It’s been a pretty good week; momentum seems to be picking up again, and we’ve been having some very positive discussions with some very interesting people.
As a result, we should be sharing some more exciting news with you very soon — those of you on the mailing list will be first to be told, of course, so if you haven’t signed up yet, all you need to do is use the widget at the top-right of this page.
Meanwhile, a lot of my time has been spent working with Clive, working on the third iteration of the Diplomatic interface, which is shaping up to be one of the most important (and innovative) parts of the whole design.
Original FOTW didn’t have much time for diplomatic niceties. As head of the GEO, you were an unelected and unaccountable authority, dictating policy as you saw fit, and following no agenda but your own (as if that could ever happen).
In reality, diplomacy has a massive role to play in humanity’s struggle to tackle the challenge of climate change and other environmental issues. Diplomacy is the process by which consensus is reached; conflicts resolved; concessions agreed; and cooperation achieved. It is what we must turn to, if we wish to see a future characterised by peace, and not war.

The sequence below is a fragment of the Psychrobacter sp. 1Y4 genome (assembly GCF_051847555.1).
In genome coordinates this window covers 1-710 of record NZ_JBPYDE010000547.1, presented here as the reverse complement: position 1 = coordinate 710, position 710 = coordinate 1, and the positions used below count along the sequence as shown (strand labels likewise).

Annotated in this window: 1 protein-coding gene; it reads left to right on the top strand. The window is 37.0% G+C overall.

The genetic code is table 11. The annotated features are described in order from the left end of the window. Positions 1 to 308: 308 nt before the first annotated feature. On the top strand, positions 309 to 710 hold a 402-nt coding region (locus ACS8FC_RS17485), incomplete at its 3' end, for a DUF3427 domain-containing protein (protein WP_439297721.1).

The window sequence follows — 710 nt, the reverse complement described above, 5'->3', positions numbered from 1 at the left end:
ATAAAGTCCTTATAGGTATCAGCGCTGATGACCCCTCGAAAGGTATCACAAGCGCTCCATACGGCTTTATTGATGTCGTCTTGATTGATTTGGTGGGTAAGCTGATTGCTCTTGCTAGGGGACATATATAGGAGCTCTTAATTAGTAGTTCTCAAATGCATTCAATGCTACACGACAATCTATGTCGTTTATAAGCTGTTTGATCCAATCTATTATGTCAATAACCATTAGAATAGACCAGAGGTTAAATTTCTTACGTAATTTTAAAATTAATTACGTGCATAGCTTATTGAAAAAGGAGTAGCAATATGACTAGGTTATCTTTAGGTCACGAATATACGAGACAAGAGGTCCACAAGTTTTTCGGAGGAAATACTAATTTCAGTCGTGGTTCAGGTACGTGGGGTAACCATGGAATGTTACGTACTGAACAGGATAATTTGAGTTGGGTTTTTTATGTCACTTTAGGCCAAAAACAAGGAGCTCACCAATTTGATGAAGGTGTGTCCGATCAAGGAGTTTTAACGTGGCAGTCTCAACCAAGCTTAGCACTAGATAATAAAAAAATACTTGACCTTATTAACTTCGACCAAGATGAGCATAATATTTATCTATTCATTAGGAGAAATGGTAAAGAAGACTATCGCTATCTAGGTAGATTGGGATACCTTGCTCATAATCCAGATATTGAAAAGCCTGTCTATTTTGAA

Of course, we’re not the first game to feature a diplomatic interface, but ours needs to do things that few others have attempted.
For example, most other games treat diplomacy as a one-on-one affair. You have a meeting with another national leader/sorceress queen/alien exarch, and between the two of you work out a deal that seems mutually beneficial. Click the button, sign the deal, job done.
FOTWO, in contrast, is a game about summits, particularly the UNFCCC Conference of Parties, where legally-binding climate treaties are made. Lots of diplomats, representing lots of different nation groups, all trying to come to some sort of mutual understanding about the scale of climate change, and how to solve it.
To model this well, we’ve had to tackle a lot of design issues. What’s the best way to formulate a binding agreement that covers multiple parties? How do we show feedback from different diplomats clearly and effectively? How do we make the process sufficiently quick and interesting to resolve that you won’t mind doing it multiple times during a game? And how do we make the whole thing look pretty?
We’ve got answers to some of these questions so far, but not all. Once we do, you’ll be the first to know about it.